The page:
1991:010 - 'Toome Castle', Toome, Antrim

NMI Burial Excavation Records

County: Antrim Site name: 'Toome Castle', Toome

Sites and Monuments Record No.: SMR Ant 42:12 Licence number:

Author: Ruairí O Baoill, c/o Historic Monuments and Buildings Branch, DOE(NI).

Site type: Castle

ITM: E 698930m, N 890093m

Latitude, Longitude (decimal degrees): 54.749103, -6.463304

The Toome Castle rescue excavation occurred because the remains of a substantial mortared stone wall were uncovered by a JCB working close to the (River) Bann Canal at Toome. This wall turned out to be that of the late-l6th-century plantation fort of Toome Castle.

Our brief was to determine how much of the castle survived, survey and record it and to do a limited amount of excavation around the castle.

The castle remains constituted an 8m stretch of the east curtain wall with remains of a flanker bonded on to it at its north-east corner. The eastern curtain was 2m thick and survives to a height of 1.5m (as does the flanker). The wall was constructed of roughly-faced basalt stones with a dry stone rubble core. The stones were not individually bonded but, rather, mortar was poured in amongst them. The external face of the castle wall was battered, the internal (i.e. western) face was vertical and sat on an offset plinth above subsoil (gravel deposits). The wall was robbed out to subsoil level to the south.

The well constructed flanker was originally five sided (the western side now destroyed), rising from a rectangular base 4m (north-south) x 2m (east-west) and with an offset plinth set on subsoil along its northern face. This gave it a stepped appearance and may indicate phases of rebuilding in the 17th century.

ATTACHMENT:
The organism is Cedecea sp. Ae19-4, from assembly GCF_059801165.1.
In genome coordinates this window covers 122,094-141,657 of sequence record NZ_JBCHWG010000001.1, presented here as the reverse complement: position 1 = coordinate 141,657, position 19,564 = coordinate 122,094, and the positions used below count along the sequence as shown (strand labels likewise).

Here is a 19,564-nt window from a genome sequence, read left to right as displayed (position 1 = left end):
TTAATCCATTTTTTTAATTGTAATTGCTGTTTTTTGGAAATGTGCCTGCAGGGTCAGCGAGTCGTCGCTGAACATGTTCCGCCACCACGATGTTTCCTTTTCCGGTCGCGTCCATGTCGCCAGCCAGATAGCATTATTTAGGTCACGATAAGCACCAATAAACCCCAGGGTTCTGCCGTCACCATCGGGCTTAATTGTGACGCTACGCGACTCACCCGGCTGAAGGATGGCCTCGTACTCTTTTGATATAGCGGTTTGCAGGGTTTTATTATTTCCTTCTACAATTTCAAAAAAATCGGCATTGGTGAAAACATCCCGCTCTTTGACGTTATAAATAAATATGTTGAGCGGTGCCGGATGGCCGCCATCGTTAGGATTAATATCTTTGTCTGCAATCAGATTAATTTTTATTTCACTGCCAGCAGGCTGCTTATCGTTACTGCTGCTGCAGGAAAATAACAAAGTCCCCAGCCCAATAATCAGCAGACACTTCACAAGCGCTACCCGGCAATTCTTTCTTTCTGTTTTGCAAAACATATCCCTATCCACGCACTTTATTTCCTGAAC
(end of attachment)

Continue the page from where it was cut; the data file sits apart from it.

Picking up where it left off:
The only internal castle stratigraphy surviving was a mound of earth abutting the south-western end of the surviving castle wall. Much of this mound turned out to be badly disturbed, the result of a substantial robber trench dug from the west which removed much of the castle down to subsoil level. However, a 2m wide, 5m long, stretch survived. Preliminary excavation revealed the foundations of an internal wall abutting the east curtain at a right angle and sitting on a surface of cobbling.

The only external feature relating to the castle that was discovered was an area of unmortared uneven (sloping or slumping to the north) flagging. This was a mixture of large and small stones and covered an area 6m (east-west) x 2m (north-south), immediately east of the middle of the external face of the curtain wall. It appears to be a causeway or path leading up to the castle and it continues on eastwards beyond the limit of excavation.

Finds associated with the castle were not abundant. There were moderate amounts of post-medieval pottery and clay pipes, and large quantities of Everted Rim Ware. Special finds include an iron knife, a perforated bone needle – for repairing fishing nets – and a quern stone.

Despite limited excavation, considerable evidence for medieval occupation on the site prior to the building of Toome Castle was also recovered. This earlier occupation took the form of two hearths and a mortar floor. Both of the hearths were oval in shape and built of stone. One was located just north of the offset plinth of the flanker, above subsoil. The other hearth, south-west of the first, was cut into subsoil below the bank of the internal castle stratigraphy. Several burnt sherds of Saintonge pottery were found in the hearth.

In a small cutting excavated 6m east of the curtain wall of the castle, a mortar floor was discovered. This was 0.5m above subsoil and 0.7m below the level of the stone causeway. The floor itself was 0.02m-0.l0m thick. Medieval pottery was found in layers immediately above and below this floor. Apart from pottery, no other medieval artifacts were recovered.

Although much, if not most, of the internal stratigraphy and structural remains of the castle were robbed out in the years after it was demolished in 1783, it should be noted that considerable damage was done by the JCB to what was left.